Any fears that Johanna Konta might be scarred by her untidy exit from the French Open were quickly wiped away on Monday. Having surged to a comfortable 6-4, 6-2 defeat over her near namesake Anett Kontaveit, Konta told reporters “I didn't spend too much time thinking about what-ifs.”
Konta’s Parisian adventure could be perceived in a variety of ways. On the upside, she played some of the best tennis of her career en route to the last four. Yet she would hardly want to rewatch the set points she tossed away against 19-year-old Marketa Vondrousova, on her way to a nervy semi-final defeat.
Perhaps it was that very experience that helped her this time. Since the moment that Konta walked off Court Suzanne Mathieu 11 days ago, she has rejected any suggestions that she choked, telling reporters in the post-match interview room that “I don’t have any regrets”. Holding her head high, she took four days completely away from tennis – an eternity for a top-class player – and returned on Monday in fine fettle.
When asked on Monday about her eventful French Open, Konta replied “Because it is longer [than the standard week-long WTA events], it can be a bit more draining emotionally. There's going to be a bit of a drop-off after and I was quite tired last week and just catching up on sleep.
“I haven’t really spent any time replaying anything about the last match or really any of the other matches. I thought I did a good job at digesting the good things that I did and learning from the things I want to do more of, or differently next time. More than anything, I came away looking forward to enjoying the tennis that I'm playing.”
Monday’s match was hardly a gentle opener on the grass. Ranked No. 20, Kontaveit is coached by Andy Murray’s father-in-law Nigel Sears, and speaks with such a cut-glass English accent – the legacy of teenage friendships with a gaggle of British juniors – that you would swear she was a native.
Even though Kontaveit grew up in the indoor centres of Estonia, the lush turf of Birmingham should still have been a comfortable environment for a woman whose one WTA title came on Dutch grass courts in 2017. Which made it all the more impressive when Konta hustled her out of Birmingham on Monday in just 72 minutes’ play.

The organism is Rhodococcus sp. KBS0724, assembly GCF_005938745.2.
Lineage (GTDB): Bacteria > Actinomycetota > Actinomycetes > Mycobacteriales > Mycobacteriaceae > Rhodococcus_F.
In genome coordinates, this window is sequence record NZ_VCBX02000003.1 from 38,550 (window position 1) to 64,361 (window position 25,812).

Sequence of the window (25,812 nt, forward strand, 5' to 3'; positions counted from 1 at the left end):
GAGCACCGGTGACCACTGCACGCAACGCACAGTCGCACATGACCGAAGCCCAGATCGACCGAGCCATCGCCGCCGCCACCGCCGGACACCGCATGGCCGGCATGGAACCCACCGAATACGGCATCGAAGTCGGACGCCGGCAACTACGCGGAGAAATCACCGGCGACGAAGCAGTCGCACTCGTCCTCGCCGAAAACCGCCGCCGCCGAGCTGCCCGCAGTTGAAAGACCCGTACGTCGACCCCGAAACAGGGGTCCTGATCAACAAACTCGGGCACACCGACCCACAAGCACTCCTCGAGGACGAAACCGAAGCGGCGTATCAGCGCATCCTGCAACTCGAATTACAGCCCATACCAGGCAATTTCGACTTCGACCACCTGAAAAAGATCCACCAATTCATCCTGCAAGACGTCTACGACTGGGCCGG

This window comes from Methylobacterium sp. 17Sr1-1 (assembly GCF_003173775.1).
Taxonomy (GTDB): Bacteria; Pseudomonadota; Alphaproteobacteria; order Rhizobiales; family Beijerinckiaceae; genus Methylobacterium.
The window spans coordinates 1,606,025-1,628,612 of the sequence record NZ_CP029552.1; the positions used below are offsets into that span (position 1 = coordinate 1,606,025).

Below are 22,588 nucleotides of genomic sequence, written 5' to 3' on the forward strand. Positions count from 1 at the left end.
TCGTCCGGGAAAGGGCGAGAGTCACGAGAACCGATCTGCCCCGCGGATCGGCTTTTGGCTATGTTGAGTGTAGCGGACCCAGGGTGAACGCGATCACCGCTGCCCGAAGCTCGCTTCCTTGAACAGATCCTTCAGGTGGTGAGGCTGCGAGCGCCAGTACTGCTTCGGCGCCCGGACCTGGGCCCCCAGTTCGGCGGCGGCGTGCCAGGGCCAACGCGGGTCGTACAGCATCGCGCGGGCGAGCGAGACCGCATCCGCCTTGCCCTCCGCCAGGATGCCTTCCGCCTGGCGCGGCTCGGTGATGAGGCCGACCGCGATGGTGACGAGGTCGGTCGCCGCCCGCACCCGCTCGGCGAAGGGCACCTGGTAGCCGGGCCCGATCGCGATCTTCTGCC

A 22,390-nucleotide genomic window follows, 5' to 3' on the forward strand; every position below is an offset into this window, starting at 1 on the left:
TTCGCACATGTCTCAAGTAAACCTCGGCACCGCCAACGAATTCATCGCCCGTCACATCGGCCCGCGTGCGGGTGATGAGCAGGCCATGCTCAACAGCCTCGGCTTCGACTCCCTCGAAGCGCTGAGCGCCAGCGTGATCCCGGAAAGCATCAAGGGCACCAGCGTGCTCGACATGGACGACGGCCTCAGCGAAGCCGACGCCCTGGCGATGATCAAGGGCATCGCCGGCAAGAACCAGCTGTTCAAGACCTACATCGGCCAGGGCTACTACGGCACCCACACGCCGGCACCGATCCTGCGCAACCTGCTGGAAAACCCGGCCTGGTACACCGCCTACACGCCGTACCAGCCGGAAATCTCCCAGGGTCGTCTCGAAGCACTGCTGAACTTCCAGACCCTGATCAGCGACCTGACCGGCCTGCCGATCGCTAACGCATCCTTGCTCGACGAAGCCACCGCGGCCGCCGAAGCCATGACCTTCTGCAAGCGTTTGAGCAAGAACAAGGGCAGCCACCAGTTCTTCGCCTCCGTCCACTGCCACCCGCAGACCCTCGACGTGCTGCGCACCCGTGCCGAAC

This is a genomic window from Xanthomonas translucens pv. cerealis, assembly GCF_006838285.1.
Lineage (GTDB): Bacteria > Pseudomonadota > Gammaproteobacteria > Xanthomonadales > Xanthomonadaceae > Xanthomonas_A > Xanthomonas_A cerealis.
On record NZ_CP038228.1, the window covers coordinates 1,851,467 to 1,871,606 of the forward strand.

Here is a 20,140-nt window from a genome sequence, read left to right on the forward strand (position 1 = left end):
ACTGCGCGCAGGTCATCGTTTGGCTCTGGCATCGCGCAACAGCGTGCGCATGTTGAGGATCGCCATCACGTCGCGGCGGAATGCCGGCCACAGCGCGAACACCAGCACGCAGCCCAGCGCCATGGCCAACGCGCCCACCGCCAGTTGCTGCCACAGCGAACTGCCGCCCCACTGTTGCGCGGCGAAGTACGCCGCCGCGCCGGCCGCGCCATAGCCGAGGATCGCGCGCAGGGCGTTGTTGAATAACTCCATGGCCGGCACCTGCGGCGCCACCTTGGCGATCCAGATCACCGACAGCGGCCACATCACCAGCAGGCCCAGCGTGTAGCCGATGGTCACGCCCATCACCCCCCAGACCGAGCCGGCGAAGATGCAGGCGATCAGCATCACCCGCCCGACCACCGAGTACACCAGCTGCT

Konta’s only moment of doubt came at the beginning, when a cold right arm probably contributed to a pair of double-faults at the start of her opening service game. It was chilly on the Ann Jones Centre Court – which might have explained a disappointing turn-out of only a thousand fans – although mercifully dry.
Once that shoulder warmed up, though, Konta sent down numerous thumping first serves, enjoying the faster conditions that suit her first-strike game. It almost feels as if she has spent the last couple of months playing with a half-sized racket, because the clay absorbs her power and damps down her penetration. Having overcome those handicaps, and still won 15 matches on her worst surface, she should be well placed to cash in on her best.
We also saw the variations that Konta has been working on since striking up her profitable partnership with French coach Dimitri Zavialoff at the end of last season. Her slice skidded through nice and low, providing a handy defensive option, but it was the drop-shot that really paid off. Kontaveit was usually able to reach the short ball and push it back, but then she invariably found herself stranded. Konta either came up with a delicate lob or moved forward to volley a winner into the open court.
After wrapping up her victory with one more crunching forehand drive – her 19th winner of a sharp and focused performance – Konta gave herself credit for “not having too many dips in my level”. She also explained that she has been following the Women’s World Cup with enjoyment and pride.
“It's always good to see women in sport being celebrated,” she said. “Everyone is a lot more acquainted with the men, how well they do, how well they don't do. So it's nice to see the good things and sometimes the hardships that come with the female athletes. It's just as entertaining, it's just as raw and it is just as easy to get behind. I'm enjoying seeing them [England] play and I watched their game the other day.”
As one of the highest-profile women in British sport, Konta will have her own caravan of support over the next month. On Monday’s evidence, it could take her a long way.